Michigan residents apparently had pent-up demand for health insurance. Enrollment in both marketplace plans and Healthy Michigan, the state’s revamped Medicaid program, “blew through” projections for 2014 and beyond.
And, 2015 signups are proceeding at a good pace. More than 123,000 Michigan residents have selected a health plan during the second open enrollment period on HealthCare.gov. Fifty-three percent of those signing up were new to the marketplace for 2015. Eighty-nine percent of Michigan residents who selected a health plan qualified for financial assistance, compared to 87 percent in all states that use HealthCare.gov.
In addition to those who signed up for private coverage (qualified health plans, or QHPs), 36,015 people qualified for Medicaid or the Children’s Health Insurance Program (CHIP).
Data is for the period Nov. 15, 2014 through Dec. 15, 2014; it does not include individuals whose policies were auto-renewed.
Open enrollment to buy health insurance through the marketplace runs through Feb. 15.
Update your info to get correct subsidy
If you qualified for a subsidy for 2014 coverage, make sure you update your income and household information — even if were automatically re-enrolled. The amount of your subsidy will vary from year to year based on your income and other factors. To make sure you’re getting the right amount in 2015, visit HealthCare.gov and record what’s changed for you over the past year.
While you’re on the site, take time to check out your 2015 health plan options, too. In Michigan, you have more plans and insurers to choose from than in 2014. Odds are good you can save money by switching plans. You can make changes until Feb. 15, even if your 2014 was already renewed.
Insurers and rates on 2015 exchange
Sixteen insurers are selling policies through the Michigan exchange for 2015 coverage, up from 12 in 2014 according to HHS. All insurers that participated in 2014 stayed in the marketplace for 2015, and four carriers are new.
Data gathered by the Commonwealth Fund shows 2015 premiums decreased 1 percent on average for marketplace plans.
Although Michigan is allowing insurers to extend transitional, or “grandmothered,” health plans for several more years, some insurers opted to discontinue their offerings in 2015. These are plans that don’t meet ACA requirements, but have been allowed to stay in effect awhile longer.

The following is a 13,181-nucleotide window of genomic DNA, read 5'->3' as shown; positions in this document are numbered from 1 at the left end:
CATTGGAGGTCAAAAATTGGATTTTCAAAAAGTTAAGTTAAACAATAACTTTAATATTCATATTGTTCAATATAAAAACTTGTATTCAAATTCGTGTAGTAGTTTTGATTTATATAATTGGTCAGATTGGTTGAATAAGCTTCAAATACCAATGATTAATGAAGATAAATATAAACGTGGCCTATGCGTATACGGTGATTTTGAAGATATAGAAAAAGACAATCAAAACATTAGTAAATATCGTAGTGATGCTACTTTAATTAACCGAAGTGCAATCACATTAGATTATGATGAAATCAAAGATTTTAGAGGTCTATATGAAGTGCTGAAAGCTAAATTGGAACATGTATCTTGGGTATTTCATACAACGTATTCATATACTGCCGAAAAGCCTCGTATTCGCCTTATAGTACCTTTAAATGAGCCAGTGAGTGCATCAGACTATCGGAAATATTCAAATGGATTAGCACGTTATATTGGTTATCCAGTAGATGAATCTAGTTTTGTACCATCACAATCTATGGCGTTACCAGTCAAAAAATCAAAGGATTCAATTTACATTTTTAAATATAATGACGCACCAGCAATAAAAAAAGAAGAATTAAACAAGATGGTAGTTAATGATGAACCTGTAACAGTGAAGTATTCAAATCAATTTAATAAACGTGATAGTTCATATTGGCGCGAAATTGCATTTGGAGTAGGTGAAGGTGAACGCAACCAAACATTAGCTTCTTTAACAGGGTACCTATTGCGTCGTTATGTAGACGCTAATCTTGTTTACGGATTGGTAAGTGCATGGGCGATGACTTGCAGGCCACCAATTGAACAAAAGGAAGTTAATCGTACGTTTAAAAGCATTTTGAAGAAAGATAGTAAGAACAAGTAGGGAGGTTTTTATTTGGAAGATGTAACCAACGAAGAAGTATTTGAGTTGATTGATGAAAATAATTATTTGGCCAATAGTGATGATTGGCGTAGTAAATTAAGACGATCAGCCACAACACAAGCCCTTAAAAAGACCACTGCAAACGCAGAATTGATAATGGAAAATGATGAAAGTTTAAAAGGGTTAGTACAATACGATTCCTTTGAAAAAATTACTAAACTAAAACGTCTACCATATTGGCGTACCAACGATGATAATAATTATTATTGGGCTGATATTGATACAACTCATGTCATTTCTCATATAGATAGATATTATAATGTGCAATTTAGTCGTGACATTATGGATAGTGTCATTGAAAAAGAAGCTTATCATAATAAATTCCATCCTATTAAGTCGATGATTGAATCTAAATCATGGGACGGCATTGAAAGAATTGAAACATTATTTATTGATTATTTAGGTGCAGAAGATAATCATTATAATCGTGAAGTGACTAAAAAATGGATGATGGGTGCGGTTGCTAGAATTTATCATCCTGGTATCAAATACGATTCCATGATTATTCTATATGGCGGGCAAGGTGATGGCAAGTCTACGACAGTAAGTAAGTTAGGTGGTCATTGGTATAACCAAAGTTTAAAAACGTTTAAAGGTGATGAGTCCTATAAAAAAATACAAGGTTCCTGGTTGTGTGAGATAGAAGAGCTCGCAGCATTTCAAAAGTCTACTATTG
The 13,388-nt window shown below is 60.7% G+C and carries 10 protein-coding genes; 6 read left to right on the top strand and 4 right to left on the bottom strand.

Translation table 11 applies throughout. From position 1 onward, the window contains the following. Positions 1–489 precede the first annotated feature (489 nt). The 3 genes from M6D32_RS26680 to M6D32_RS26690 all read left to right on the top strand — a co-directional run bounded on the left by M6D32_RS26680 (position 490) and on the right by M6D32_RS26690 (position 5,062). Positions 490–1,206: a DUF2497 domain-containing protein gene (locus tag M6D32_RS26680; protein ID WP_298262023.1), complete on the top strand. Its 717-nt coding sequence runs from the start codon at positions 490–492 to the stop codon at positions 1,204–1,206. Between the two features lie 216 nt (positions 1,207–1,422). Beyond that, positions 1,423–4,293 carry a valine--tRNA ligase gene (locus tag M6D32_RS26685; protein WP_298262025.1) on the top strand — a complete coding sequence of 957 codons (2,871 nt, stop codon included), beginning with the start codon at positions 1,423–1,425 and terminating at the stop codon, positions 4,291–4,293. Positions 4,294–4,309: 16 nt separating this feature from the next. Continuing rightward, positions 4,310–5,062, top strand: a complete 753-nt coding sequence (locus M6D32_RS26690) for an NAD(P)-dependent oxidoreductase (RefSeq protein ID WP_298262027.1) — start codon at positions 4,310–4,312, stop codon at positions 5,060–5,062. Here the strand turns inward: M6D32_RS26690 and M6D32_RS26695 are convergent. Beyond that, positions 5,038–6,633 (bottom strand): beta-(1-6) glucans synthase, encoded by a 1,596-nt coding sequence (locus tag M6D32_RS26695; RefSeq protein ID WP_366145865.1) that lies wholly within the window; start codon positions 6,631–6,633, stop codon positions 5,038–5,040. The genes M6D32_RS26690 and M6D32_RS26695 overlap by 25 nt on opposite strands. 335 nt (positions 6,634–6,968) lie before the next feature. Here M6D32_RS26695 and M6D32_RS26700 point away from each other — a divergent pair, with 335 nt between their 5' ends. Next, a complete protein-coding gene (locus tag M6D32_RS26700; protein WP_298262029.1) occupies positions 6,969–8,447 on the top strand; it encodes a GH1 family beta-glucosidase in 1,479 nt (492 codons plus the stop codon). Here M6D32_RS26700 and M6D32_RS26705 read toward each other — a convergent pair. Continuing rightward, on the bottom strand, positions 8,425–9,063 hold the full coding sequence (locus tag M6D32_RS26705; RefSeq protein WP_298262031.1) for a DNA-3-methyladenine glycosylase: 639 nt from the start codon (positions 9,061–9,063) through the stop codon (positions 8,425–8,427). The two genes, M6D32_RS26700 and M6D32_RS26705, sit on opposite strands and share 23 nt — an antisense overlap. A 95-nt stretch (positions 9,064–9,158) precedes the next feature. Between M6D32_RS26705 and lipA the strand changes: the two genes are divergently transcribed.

If you received a notice that your plan is being cancelled, you have several options. You can shop for new coverage directly through your current carrier, through an agent or broker, or through the marketplace at HealthCare.gov. You can also see if you qualify for a hardship exemption, or skip coverage and run the risk of owing a penalty.
Penalties increase for 2015
The ACA’s individual mandate requires most people to have health insurance or pay a penalty; however, there are quite a few exemptions.
Those who don’t qualify for an exemption will have to pay the greater of:
- 2% of annual household income. Using this method, the maximum penalty is the national average premium for a bronze plan or about $3,000 according to Exhibit 1 in this Commonwealth Fund analysis.
- $325 per adult or $162.50 per child under 18. Using this method, the maximum amount a family will pay is $975.
Use the healthinsurance.org calculator to see if you may have to pay a penalty.
2014 enrollment recap
More than 272,500 Michigan residents signed up for qualified health plans. Eighty-seven percent qualified for financial assistance, compared to 85 percent nationally. An HHS report shows the average monthly premium, after tax credits, for Michigan consumers as $97. Thirty-nine percent of enrollees pay $50 or less per month after subsidies.
Thirteen percent of Michigan residents selected a bronze plan (20 percent nationally), 75 percent selected a silver plan (65 percent nationally), 9 percent selected a gold plan (9 percent nationally), 2 percent selected a platinum plan (5 percent nationally) and 2 percent selected a catastrophic plan (2 percent nationally). Twenty-eight percent of Michigan enrollees were between the ages of 18 and 34.
Background on Michigan’s exchange efforts
Gov. Rick Snyder, a Republican, supported a state-run exchange for Michigan. However, he did not have the support of enough fellow Republicans to move ahead.
The Michigan attorney general joined 25 other states in challenging the Affordable Care Act. The Senate passed a bill to authorize a state-run exchange, but bill was voted down by the House’s Health Policy committee and didn’t get a floor vote.
Eventually, the state moved ahead with a state-federal partnership. Michigan is responsible for plan management, but left all other functions to the federal government.
Michigan health insurance exchange links
Statewide network of non-profit agencies providing free enrollment support services to health insurance consumers